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If you have questions contact Nicole Proesch, legal counsel for the Department and the State Board,
at 515-281-8661 or nicole.proesch@iowa.gov.
BOOK: 24 
DECISION: 193 
MONTH-YEAR: April - 2007
IN RE: In Re: Isabel L.
APPELLANT: Douglas & Eva L., Parents
APPELLEE: Waukee Community School District and Heartland AEA 11
KEYWORDS: N/A
FULL TEXT: https://www.educateiowa.gov/documents/appeal-decisions/2013/03/book-24-decision-193 
DETAILS: The parents of a young girl diagnosed with Pervasive Developmental Disabilities - Not Otherwise Specified (PDD-NOS) challenged both her educational placement and provisions of her behavioral intervention plan. They argued that her placement in a functional skills classroom with ''typical'' integration into general education was not the least restrictive placement and that the IEP team failed to consider supplemental aids and services to support a more inclusive program. The parents also asserted that behavioral interventions were intrusive, excessive, and unsupported by functional assessments. They claimed that the use of time-out and restraint were inconsistent with her IEP and with IDEAs requirement of positive behavioral support.
  Held: For the parents.



The Administrative Law Judge determined that the IEP team relied upon a standard for inclusion that required her to perform ''on par'' with at least two non-disabled peers in a general education classroom to ''count'' as inclusion. Reliance on that standard resulted in insufficient consideration of supplemental aids and services to support inclusive placements, as required by state and federal law. The ALJ also found that the behavioral support plan was not implemented in a manner consistent with applicable research or appropriate educational practices, was not adequately monitored, and was inconsistent with the positive behavioral supports mandated by the IDEA. The hand-over-hand intervention initially designed to address escape-based non-compliance ''evolved'' into restraint. The IEP team then proposed to replace the hand-over-hand with time-out, which was implemented for hour-long durations. The student was provided one-to-one instruction in an isolated ''office'', and ''lost'' integration time as a result of behavior problems in the functional skills classroom or the ''office''. The IEP team was directed to reconvene to develop a new IEP and behavior support plan with assistance from AEA experts and an outside consultant with expertise in autism or challenging behavior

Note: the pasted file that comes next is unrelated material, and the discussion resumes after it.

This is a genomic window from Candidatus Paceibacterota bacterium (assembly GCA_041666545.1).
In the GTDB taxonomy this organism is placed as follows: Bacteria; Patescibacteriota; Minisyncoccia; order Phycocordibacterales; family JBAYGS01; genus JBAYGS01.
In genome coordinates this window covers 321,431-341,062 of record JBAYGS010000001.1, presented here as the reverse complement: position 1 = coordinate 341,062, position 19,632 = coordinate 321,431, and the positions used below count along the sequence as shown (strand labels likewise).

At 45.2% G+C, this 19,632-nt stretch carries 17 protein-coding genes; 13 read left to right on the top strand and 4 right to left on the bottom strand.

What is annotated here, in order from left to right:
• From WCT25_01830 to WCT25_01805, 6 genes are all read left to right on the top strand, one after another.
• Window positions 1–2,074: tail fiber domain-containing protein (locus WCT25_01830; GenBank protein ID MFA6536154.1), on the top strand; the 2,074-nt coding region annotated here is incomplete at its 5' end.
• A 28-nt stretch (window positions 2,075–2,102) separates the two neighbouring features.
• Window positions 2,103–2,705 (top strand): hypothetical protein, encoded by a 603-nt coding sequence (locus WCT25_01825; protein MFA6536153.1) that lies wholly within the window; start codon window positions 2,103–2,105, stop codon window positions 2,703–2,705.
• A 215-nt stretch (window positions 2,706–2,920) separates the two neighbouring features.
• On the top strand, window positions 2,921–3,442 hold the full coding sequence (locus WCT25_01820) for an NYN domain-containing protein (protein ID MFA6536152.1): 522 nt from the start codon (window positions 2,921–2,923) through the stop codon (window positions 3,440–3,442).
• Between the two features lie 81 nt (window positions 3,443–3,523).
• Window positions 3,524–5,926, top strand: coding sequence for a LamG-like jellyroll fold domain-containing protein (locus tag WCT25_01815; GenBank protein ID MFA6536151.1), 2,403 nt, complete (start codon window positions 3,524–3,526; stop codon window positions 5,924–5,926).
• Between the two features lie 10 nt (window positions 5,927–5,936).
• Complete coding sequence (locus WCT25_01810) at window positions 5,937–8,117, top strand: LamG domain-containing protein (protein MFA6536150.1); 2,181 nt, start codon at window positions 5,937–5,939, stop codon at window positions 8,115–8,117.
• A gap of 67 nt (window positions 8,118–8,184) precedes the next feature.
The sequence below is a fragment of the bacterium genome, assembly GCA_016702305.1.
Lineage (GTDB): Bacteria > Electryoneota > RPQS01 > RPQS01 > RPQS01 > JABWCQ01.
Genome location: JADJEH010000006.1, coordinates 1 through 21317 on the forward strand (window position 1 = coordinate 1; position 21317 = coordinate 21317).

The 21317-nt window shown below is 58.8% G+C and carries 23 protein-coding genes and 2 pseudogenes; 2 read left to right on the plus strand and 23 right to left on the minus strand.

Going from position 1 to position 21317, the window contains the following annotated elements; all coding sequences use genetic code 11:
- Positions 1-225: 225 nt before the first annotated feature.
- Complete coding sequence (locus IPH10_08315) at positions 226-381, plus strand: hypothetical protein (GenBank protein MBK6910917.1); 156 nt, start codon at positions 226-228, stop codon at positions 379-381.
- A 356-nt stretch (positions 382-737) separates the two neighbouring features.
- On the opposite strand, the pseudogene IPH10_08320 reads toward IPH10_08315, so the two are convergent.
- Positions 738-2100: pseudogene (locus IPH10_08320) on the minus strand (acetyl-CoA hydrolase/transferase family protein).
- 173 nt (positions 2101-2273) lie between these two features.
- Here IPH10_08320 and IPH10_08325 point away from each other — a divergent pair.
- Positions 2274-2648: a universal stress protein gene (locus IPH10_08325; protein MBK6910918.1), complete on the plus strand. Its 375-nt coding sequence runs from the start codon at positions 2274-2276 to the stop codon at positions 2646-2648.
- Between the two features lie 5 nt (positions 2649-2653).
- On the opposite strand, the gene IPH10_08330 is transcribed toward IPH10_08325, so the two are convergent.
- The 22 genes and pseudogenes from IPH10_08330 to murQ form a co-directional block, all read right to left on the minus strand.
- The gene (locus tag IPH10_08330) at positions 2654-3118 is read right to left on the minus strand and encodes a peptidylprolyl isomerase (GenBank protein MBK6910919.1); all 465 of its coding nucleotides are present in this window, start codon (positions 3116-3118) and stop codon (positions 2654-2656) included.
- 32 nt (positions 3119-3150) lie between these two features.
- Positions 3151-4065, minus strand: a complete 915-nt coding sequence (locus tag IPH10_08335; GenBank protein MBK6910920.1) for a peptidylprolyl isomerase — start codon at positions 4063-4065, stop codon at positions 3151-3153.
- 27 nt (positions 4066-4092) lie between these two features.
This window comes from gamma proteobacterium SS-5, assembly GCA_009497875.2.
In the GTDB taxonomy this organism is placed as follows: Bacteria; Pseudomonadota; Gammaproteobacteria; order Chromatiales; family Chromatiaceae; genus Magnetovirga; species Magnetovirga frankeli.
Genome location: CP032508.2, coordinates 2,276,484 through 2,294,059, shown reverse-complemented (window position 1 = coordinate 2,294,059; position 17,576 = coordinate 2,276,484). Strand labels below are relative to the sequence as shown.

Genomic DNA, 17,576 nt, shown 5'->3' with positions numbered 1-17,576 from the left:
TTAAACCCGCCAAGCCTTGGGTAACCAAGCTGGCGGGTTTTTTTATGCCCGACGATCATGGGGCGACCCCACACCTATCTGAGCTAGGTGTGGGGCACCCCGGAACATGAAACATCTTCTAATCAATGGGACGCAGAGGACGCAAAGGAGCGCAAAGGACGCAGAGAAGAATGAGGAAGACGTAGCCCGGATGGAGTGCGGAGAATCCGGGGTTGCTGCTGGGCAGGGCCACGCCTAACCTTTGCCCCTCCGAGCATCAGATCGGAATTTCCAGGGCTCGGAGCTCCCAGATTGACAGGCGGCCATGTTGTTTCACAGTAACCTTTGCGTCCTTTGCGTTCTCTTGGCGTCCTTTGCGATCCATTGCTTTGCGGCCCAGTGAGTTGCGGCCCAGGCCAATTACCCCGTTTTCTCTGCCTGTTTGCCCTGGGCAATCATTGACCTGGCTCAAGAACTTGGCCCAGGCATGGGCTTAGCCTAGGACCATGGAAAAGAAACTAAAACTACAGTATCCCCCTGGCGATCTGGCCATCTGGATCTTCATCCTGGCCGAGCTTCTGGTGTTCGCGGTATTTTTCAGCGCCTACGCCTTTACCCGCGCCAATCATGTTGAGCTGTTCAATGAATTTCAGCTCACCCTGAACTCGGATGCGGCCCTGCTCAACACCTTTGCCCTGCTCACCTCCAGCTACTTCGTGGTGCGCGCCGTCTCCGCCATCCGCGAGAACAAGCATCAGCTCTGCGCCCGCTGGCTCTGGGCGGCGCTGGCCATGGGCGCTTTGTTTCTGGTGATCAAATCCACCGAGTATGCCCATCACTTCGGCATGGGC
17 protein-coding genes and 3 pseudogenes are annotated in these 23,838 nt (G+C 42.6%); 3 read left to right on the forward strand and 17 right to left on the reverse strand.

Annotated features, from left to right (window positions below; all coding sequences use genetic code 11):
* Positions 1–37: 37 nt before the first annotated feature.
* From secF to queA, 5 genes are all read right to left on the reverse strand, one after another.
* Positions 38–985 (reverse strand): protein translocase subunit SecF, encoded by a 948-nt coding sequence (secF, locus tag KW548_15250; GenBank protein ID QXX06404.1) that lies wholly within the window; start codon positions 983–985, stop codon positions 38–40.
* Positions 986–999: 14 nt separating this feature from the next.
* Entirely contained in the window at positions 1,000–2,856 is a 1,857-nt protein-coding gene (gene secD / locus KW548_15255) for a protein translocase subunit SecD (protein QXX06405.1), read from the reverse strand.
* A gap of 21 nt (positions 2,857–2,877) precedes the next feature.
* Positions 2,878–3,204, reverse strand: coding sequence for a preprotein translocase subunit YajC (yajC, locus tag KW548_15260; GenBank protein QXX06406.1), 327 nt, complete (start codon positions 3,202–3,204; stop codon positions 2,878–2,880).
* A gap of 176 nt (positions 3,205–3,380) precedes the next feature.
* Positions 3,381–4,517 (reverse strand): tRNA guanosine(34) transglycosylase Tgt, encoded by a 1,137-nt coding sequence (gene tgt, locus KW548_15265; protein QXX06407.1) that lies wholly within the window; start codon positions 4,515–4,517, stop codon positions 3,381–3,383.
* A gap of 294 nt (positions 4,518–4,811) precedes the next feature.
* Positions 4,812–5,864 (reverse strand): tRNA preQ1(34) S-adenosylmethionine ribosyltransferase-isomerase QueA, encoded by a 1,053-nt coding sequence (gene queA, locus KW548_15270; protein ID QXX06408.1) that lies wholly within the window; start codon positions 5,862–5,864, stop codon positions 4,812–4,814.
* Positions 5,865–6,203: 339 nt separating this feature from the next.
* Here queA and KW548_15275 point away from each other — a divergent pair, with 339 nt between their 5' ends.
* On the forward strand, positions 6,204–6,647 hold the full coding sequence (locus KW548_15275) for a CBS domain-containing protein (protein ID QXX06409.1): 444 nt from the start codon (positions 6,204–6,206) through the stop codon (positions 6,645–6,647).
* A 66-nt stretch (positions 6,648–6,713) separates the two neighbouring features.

OUTCOMES: N/A